Scenario Planning in an Uncertain World

522 views

Published on

Planning for the future is a core requirement for all businesses’ resource-allocation decisions, and something that executives must do in any industry. Attempting to predict the future can be a perilous exercise in a world with constantly evolving technology, consumer tastes, regulatory regimes and geopolitics. The best way to deal with uncertainty is to embrace it through scenario planning, a structured process in which decision makers develop a small number of scenarios that describe how the future might unfold and map decision trees consistent with optimizing shareholder outcomes in each scenario.

L.E.K. Consulting embraces scenario planning for both its process and its outcomes. The process of imagining the future through discreet scenarios forces executives to acknowledge that the recent past is rarely a reliable guide to the future; it minimizes the risk of groupthink by providing a safe setting in which assumptions can be called into doubt; and it sharpens strategic decision-making in general by illuminating the major forces likely to affect an industry in the future. Moreover, when scenario planning is backed with systematic research and analysis, the outcome is usually a set of scenarios that provides a surprisingly informative foundation for executives as they face an uncertain future.

In this Executive Insights, President of L.E.K.’s Americas Practice Peter McKelvey lays into a five-step process for effective scenario planning.

Published in: Business
0 Comments
0 Likes
Statistics
Notes
  • Be the first to comment

  • Be the first to like this

No Downloads
Views
Total views
522
On SlideShare
0
From Embeds
0
Number of Embeds
2
Actions
Shares
0
Downloads
8
Comments
0
Likes
0
Embeds 0
No embeds

No notes for slide

Scenario Planning in an Uncertain World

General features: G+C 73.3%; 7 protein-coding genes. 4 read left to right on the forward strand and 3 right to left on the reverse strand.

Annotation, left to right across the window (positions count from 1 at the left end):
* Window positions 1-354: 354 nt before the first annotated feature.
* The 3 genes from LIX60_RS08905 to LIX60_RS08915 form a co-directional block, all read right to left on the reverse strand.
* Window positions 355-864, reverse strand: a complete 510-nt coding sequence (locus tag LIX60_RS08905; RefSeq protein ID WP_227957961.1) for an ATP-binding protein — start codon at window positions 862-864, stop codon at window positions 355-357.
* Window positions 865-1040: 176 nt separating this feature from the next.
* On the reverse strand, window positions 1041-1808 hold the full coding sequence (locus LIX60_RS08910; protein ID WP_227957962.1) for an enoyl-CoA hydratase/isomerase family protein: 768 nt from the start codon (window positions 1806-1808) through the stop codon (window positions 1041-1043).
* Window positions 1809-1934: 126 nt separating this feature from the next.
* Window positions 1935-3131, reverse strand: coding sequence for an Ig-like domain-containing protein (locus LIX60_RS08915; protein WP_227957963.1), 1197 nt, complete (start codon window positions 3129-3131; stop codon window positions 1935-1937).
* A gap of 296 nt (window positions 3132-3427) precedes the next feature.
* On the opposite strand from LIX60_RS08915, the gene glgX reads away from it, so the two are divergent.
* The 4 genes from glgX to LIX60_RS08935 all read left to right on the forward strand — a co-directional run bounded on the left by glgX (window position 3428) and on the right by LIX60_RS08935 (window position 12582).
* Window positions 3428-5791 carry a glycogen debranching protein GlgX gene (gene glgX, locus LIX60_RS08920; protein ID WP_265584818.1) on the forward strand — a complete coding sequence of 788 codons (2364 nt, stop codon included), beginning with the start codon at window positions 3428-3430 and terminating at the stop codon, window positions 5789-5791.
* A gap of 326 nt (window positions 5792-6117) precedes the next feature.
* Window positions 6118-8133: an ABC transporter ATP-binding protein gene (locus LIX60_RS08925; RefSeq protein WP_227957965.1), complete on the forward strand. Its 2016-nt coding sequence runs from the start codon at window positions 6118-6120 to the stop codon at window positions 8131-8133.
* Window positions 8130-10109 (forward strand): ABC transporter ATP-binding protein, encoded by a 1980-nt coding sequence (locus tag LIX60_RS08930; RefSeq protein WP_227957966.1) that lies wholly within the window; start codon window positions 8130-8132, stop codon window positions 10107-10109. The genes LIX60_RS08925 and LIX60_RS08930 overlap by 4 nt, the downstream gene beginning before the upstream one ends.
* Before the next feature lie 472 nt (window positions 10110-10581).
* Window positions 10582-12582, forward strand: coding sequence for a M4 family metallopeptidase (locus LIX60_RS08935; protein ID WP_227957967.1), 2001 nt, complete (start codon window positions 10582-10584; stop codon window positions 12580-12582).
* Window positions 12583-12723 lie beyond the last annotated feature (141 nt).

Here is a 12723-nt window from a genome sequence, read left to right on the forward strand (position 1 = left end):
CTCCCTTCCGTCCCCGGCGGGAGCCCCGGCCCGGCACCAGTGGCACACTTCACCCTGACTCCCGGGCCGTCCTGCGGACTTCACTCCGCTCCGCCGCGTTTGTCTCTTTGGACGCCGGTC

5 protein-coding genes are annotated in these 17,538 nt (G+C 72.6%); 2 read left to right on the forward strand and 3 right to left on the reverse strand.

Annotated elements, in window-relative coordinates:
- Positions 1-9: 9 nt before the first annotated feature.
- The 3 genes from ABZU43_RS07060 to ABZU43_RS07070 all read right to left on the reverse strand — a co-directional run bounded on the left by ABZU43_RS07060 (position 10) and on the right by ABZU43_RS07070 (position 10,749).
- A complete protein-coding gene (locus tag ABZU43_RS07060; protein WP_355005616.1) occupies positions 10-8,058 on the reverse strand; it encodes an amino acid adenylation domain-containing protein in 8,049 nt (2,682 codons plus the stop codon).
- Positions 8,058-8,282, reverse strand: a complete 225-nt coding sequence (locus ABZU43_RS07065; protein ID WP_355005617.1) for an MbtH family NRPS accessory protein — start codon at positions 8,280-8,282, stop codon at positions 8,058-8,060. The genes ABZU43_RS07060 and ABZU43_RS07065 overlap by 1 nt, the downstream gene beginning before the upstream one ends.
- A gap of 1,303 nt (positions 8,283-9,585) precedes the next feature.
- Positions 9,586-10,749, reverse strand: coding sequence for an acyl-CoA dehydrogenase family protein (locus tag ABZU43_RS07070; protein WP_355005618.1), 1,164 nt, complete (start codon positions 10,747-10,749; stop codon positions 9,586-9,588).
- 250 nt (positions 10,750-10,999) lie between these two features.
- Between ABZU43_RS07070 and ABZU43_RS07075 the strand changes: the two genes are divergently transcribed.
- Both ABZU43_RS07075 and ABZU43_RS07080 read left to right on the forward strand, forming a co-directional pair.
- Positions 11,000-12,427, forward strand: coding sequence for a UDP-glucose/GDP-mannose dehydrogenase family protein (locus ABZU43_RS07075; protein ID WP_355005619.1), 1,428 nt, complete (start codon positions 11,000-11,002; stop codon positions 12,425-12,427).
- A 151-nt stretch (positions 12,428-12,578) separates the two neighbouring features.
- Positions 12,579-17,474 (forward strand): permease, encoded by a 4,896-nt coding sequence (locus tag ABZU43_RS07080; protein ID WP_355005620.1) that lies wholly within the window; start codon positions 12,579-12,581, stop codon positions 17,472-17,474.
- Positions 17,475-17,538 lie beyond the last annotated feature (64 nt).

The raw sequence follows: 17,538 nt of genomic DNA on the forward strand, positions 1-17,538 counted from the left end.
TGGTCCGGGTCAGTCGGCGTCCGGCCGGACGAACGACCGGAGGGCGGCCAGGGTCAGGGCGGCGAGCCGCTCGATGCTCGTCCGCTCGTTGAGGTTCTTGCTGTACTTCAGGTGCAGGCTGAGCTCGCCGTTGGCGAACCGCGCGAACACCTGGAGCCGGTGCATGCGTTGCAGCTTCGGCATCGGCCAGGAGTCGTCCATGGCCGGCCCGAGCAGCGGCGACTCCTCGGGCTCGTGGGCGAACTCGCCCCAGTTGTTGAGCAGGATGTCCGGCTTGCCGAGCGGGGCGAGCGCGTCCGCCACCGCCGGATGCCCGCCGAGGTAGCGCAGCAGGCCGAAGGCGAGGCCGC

1. 1. L E K . C O ML.E.K. Consulting / Executive Insights EXECUTIVE INSIGHTS VOLUME XVI, ISSUE 12 INSIGHTS @ WORK® Scenario Planning in an Uncertain World was written by Peter McKelvey, President of L.E.K.’s Americas practice. For more information, contact strategy@lek.com. “There is no reason for any individual to have a computer in his home” —Ken Olson, President, Chairman, and Founder of Digital Equipment Corporation (DEC), in a talk given to a 1977 World Future Society meeting in Boston. "With over 50 foreign cars already on sale here, the Japanese auto industry isn't likely to carve out a big slice of the U.S. market." —BusinessWeek, August 2, 1968 "There is practically no chance communications space satellites will be used to provide better telephone, telegraph, television, or radio service inside the United States." —Tunis Craven, FCC commissioner, 1961 We have all tried it, and we know how difficult it can be. Attempting to predict the future can be a perilous exercise in a world with constantly evolving technology, consumer tastes, regulatory regimes and geopolitics. Recent events during the Arab Spring and the Ukrainian-Russian standoff in Crimea underscore how quickly crises can emerge, and how difficult it can be to predict even dramatic events in advance. Nonetheless, planning for the future is a core requirement for all businesses’ resource-allocation decisions, and requires an accurate frame- work for predictions in order to guide direction and choices. So how can executives help reduce and plan for uncertainty in a way that acknowledges their inherent limitations as fortu- netellers? The short answer is that the best way to deal with Scenario Planning in an Uncertain World uncertainty is to embrace it. Scenario planning – a structured method for thinking about the future – was pioneered by Shell Oil Corporation in the 1970s. The tools and techniques used in scenario planning have been revised considerably over the years, but at its core, it has remained unchanged. Scenario planning is the structured process in which decision makers develop a small number of scenarios that describe how the future might unfold and then map decision trees consistent with optimizing shareholder outcomes in each scenario. At L.E.K. Consulting, we embrace scenario planning for both its process and its outcomes. The process of imagining the future through discreet scenarios forces executives to acknowledge that the recent past is rarely a reliable guide to the future; it minimizes the risk of groupthink by providing a safe setting in which assumptions can be called into doubt; and it sharpens strategic decision-making in general by illuminating the major forces likely to affect an industry in the future. Moreover, when scenario planning is backed with systematic research and analysis, the outcome is usually a set of scenarios that provides a surprisingly informative foundation for executives as they face an uncertain future. The Five-Step Process While scenario planning allows corporate leaders to encourage bold, blue-sky thinking, the planning process itself should be clearly structured. We have developed a five-step process for constructing market scenarios.